I trained as a clinical psychologist and worked in the British NHS for several years. Since 1985 I have focused on conducting research on the causes of harm to patients, the consequences for patients and staff and methods of improving the safety of healthcare. I established the Clinical Risk Unit at the Department of Psychology, University College London where I was Professor of Psychology. In 2002 I moved to become Professor of Clinical Safety Research in the Department of Surgery and Cancer at Imperial College in 2002. From 1999 to 2003 I was a Commissioner on the UK Commission for Health Improvement. I have acted as an advisor on patient safety in many inquiries and committees including the Bristol Inquiry, the Parliamentary Health Select Committee, the Francis Inquiry and the Berwick Review. From 2007 to 2013 I was the Director of the National Institute of Health Research Centre for Patient Safety & Service Quality at Imperial College. I moved to the Department of Experimental Psychology in January 2014 with the support of the Health Foundation to continue my work on safety in healthcare.
M Phil PhD
Professor of Psychology
- NIHR Senior Investigator
- Emeritus Professor Clinical Safety Research, Imperial College London
My research is concerned with understanding how healthcare can become safer. While healthcare brings huge benefits errors are frequent and many patients come to some harm during their care. This area of work is now usually described as ‘patient safety’. Much of my early research was aimed at understanding why things go wrong in healthcare and developing methods of analysing the problems that occur. We also found that about 10% of patients in British hospitals suffer some kind of harm during their care, about half of which is preventable. All other healthcare systems have similar problems not just the NHS. My colleagues and I have also studied teamwork in the operating theatre and in other contexts as good teamwork is essential to safe, high quality care. We have developed methods of measuring teamwork and training programmes using simulation to enhance teamwork skills. I also have a longstanding concern about the effect of errors on both patients and staff. Patients can suffer a variety of psychological problems after medical error in addition to any physical effects. The impact on staff is also considerable. For instance surgeons may suffer great anguish when they feel responsible for the death of injury of a patient.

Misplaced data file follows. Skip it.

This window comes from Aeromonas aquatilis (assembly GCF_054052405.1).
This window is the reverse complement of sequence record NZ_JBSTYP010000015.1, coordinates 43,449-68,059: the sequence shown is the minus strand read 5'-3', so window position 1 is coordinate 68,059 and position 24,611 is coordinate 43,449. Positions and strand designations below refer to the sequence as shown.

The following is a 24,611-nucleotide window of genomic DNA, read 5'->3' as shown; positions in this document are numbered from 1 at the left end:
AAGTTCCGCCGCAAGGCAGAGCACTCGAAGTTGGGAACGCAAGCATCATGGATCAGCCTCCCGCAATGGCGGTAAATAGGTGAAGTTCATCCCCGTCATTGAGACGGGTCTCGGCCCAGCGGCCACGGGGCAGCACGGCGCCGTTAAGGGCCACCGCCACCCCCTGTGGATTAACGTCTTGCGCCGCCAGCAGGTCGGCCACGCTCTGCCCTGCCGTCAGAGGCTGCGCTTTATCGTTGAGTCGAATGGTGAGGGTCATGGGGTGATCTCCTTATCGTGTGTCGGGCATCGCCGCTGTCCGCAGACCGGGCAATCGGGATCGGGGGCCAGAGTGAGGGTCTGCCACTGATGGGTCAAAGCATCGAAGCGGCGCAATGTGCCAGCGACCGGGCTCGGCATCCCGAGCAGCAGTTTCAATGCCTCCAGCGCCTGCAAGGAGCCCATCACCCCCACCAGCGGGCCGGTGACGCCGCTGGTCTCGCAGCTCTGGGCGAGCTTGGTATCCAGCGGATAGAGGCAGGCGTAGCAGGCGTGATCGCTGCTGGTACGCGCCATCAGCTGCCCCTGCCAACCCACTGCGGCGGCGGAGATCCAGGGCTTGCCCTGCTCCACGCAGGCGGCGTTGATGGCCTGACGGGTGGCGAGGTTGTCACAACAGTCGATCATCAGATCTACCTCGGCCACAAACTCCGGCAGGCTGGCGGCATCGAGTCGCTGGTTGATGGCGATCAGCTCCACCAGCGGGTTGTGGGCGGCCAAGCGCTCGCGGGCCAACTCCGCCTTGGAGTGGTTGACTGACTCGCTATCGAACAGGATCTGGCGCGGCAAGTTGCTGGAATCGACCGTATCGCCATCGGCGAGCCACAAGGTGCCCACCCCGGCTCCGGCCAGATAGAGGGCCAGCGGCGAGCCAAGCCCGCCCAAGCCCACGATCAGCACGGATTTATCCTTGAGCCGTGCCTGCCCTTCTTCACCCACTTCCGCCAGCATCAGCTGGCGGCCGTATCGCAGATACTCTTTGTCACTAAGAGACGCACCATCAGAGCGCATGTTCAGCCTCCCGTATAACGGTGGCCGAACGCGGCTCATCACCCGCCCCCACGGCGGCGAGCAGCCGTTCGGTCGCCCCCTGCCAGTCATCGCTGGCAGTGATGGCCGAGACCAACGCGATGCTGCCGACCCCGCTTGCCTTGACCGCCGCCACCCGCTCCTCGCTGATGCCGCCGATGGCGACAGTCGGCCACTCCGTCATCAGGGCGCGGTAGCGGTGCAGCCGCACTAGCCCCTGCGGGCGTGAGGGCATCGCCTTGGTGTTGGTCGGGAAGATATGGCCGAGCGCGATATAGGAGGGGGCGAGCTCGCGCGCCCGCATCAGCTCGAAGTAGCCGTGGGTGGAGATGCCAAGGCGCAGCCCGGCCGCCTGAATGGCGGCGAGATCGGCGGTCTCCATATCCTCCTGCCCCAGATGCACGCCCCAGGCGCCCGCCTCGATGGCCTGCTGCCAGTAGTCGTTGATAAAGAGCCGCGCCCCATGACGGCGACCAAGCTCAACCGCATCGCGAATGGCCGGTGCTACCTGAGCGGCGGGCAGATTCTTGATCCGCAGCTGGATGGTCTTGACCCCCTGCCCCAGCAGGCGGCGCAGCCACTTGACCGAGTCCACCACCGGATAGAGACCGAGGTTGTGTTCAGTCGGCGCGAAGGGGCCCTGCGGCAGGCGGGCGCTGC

Most studies and practical patient safety initiatives have been based in hospitals. A major challenge for the next few years is to improve safety in mental health, community services and primary care. For instance many admissions to hospital are due not to disease but to people in the community responding badly to prescribed medication. My current work with the Health Foundation covers three broad areas. First, to develop methods of studying and improving patient safety in community settings. Second, to develop ways of measuring and monitoring safety in NHS and other healthcare organisations. Third, to study how regulation in healthcare contributes to safety and also how it can potentially stifle safety improvement.
Moving beyond the weekend effect: how can we best target interventions to improve patient care?
Marang-van de Mheen PJ. and Vincent C., (2021), BMJ Qual Saf
First do no harm: practitioners' ability to 'diagnose' system weaknesses and improve safety is a critical initial step in improving care quality.
English M. et al, (2020), Arch Dis Child
Self-driving vehicles against human drivers: Equal safety is far from enough.
Liu P. et al, (2020), J Exp Psychol Appl, 26, 692 - 704
Building improvement capacity in mental healthÂ services
Vincent C., (2020), BJPsych International, 17, 75 - 76
Transformational improvement in quality care and health systems: the next decade.
Braithwaite J. et al, (2020), BMC Med, 18